Haven’t we all experienced such an event?  But Coleridge describes it so well in Kubla Khan.  In the preface, he says that he publishes it, not to highlight poetic skill, but to instead propose a psychological curiosity.  To turn Creativitus Interruptus into a published work that was first highly criticized and then later openly admired and applauded by critics is an amazing thing.  It’s impossible to write a gem every time pen is put to paper, but to see the beauty in the imperfections in one’s writing and to then turn them into something amazing is true skill.

In reading Kubla Khan again, I realize that more than any of the contemporary poets I admire, I have been most influenced by Coleridge.  Sure, I don’t follow the rhyming scheme that he does preferring syllabic rhythm , but the lyricism of his poetry, the way he puts words and images together stuck with me and has continued to influence the way that I see the world and later write about it.  I recognize kindred soul when I read Coleridge’s poetry.

This week, after completely failing at being an extrovert in several situations and interacting with other human beings, I got an ice cream cone and parked my car under the bridge.   I felt stalled, uninspired, and parked literally and metaphorically, but then, I observed my surroundings.  The bridge, the movement of the water, the algae covering the concrete posts rooted in mud, the floating paper that at first could have been mistaken for a bird, moved me because I saw in nature, my place within it, somewhere I belonged and yet somewhere where I could never fully understand HOW I belonged.

I thought of Coleridge’s words and I began to think that maybe this experience could actually be something to write about.  Maybe, I could describe the angst and struggle of feeling like an outsider to my own hometown, to my own life, to my own body.  I hurried home to begin writing, but was detained as is to be expected, by responsibility.  When I came back to the story, I ultimately employed some experimental devices I wouldn’t have otherwise employed had it not been for the interruption.  I hope that I will be as lucky as Coleridge to have it published by one of the many places I submitted it to, but even if that does not happen, I have learned and it is all thanks to the poets who opened my eyes up to the sublime.  As humans, we see our potential in nature, but also, nature becomes a symbol of our human realities (Christian Hirschfeld).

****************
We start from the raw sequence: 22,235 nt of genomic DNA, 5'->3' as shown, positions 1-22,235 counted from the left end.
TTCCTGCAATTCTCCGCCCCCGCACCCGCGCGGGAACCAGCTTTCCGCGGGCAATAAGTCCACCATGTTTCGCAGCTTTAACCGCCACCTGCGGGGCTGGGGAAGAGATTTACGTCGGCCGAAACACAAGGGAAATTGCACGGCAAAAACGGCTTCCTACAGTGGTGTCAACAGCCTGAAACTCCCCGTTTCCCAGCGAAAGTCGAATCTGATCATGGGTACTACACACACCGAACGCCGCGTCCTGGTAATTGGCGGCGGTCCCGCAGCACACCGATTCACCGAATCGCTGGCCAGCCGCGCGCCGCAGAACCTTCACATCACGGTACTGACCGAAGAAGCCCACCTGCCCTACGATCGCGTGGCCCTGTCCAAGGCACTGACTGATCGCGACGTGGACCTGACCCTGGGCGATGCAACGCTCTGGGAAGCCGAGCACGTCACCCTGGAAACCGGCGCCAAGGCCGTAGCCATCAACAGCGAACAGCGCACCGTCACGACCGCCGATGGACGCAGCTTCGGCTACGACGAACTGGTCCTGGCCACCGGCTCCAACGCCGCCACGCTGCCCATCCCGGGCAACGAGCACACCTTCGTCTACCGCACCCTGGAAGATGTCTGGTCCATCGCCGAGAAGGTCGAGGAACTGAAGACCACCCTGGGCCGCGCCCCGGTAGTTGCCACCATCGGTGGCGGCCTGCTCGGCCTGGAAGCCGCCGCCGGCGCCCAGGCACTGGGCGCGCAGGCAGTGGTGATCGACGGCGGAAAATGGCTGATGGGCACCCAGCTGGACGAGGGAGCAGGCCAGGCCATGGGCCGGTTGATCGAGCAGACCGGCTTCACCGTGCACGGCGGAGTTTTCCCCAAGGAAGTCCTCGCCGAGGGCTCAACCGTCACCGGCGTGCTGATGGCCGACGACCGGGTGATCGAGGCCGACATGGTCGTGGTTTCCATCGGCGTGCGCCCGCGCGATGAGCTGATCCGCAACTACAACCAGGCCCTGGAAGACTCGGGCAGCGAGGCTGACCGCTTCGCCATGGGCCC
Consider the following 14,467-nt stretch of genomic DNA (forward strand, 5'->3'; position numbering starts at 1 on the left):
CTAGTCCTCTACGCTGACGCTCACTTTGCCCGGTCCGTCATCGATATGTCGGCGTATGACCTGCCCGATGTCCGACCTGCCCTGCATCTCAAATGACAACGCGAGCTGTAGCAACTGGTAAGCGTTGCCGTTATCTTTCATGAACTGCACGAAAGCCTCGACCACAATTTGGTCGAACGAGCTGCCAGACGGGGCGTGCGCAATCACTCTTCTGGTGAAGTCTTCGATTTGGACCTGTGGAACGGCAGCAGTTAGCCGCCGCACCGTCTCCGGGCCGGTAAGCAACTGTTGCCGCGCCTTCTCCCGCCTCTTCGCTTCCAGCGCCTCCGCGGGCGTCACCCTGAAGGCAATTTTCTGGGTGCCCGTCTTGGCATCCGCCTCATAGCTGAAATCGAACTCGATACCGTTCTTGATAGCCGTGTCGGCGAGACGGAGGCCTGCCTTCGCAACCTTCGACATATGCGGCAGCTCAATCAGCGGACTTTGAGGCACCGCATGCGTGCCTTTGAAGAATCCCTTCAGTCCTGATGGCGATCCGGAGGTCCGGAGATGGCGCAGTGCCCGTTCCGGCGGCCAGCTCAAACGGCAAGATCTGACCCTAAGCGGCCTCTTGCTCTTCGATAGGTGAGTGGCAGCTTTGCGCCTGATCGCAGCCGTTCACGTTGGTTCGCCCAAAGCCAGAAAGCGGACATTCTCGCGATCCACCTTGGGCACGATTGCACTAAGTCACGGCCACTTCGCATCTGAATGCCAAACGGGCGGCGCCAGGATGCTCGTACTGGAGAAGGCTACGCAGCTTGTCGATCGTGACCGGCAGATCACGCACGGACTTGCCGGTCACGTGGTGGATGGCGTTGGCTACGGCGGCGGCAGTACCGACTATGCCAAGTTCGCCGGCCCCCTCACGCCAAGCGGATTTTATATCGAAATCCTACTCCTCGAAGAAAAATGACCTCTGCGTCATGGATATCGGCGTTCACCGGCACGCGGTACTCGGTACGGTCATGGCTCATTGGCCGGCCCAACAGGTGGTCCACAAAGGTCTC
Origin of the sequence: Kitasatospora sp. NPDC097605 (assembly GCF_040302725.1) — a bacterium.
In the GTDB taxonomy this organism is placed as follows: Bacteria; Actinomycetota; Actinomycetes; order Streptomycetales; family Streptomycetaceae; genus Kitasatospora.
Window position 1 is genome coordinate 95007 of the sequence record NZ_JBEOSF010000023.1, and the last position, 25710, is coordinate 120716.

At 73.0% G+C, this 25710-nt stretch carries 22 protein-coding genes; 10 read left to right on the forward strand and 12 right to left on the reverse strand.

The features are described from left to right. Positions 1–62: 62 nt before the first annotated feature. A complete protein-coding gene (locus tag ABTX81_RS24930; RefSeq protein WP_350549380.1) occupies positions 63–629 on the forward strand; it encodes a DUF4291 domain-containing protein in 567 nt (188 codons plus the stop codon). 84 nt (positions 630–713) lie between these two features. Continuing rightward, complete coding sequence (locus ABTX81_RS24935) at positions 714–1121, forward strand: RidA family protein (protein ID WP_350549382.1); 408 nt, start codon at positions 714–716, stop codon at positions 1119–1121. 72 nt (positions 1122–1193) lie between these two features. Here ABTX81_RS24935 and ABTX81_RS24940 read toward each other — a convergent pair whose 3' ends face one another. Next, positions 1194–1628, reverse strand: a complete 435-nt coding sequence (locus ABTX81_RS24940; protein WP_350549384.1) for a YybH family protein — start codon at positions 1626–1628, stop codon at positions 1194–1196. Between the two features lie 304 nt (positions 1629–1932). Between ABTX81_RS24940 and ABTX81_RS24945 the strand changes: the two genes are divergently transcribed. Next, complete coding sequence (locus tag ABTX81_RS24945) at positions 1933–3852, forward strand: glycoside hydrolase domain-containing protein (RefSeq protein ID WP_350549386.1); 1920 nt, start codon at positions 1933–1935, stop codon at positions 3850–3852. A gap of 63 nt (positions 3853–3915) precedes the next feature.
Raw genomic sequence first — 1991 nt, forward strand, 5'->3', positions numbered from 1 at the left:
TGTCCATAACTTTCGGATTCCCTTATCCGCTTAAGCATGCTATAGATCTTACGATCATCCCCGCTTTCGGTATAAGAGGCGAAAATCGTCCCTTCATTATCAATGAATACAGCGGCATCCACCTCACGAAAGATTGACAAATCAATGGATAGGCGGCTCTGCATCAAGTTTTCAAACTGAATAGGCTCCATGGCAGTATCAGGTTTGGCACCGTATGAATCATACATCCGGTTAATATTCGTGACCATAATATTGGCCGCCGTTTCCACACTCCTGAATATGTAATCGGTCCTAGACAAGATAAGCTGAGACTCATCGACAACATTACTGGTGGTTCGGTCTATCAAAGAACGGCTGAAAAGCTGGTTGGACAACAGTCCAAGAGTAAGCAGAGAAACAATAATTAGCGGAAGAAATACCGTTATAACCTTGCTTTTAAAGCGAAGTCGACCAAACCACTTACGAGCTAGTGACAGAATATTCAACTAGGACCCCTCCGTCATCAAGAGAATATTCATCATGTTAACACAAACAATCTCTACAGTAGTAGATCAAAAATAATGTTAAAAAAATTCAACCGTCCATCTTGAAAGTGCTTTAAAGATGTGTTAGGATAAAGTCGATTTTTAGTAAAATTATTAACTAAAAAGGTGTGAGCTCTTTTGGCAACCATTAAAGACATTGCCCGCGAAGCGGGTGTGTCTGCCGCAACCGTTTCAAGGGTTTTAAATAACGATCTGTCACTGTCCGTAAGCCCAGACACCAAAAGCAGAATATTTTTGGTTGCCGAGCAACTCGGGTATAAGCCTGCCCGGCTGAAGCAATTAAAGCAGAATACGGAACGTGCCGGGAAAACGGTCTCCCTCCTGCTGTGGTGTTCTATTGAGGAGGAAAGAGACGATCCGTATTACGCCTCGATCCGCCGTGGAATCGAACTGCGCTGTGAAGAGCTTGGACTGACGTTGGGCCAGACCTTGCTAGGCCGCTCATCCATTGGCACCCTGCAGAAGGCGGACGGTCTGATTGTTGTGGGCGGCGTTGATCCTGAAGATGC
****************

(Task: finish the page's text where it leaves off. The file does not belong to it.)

**I recommend reading Kubla Khan and Rime of the Ancient Mariner while listening to Shubert’s  Death and the Maiden Quartet in D Minor linked below. **

If you’ve ever experiences the rush of creative freedom, the realization of yourself through the sublime or the destructive forces of interruption to one’s creativity, please share your experience!


William Wordsworth, “Composed a Few Miles above Tintern Abbey”

William Wordsworth, “The Lyrical Ballads

Samuel Taylor Coleridge, “Rime of the Ancient Mariner”

Samuel Taylor Coleridge, “Kubla Khan”


Lord Byron, “Don Juan”

Edgar Allen Poe, “The Raven”


Edgar Allen Poe, “The Telltale Heart and Other Writings”

Nathaniel Hawthorne, “The Scarlet Letter”

Victor Hugo, “Les Miserables”


Theadore Gericault, “The Raft of the Medusa”

Francisco Goya, “The Third of May 1808”

Henry Fuseli, “The Nightmare”


Franz Schubert, “String Quartet No. 14: Death and the Maiden Quartet”

Felix Mendelssohn, A Midsummer Night’s Dream Overture, Op. 21″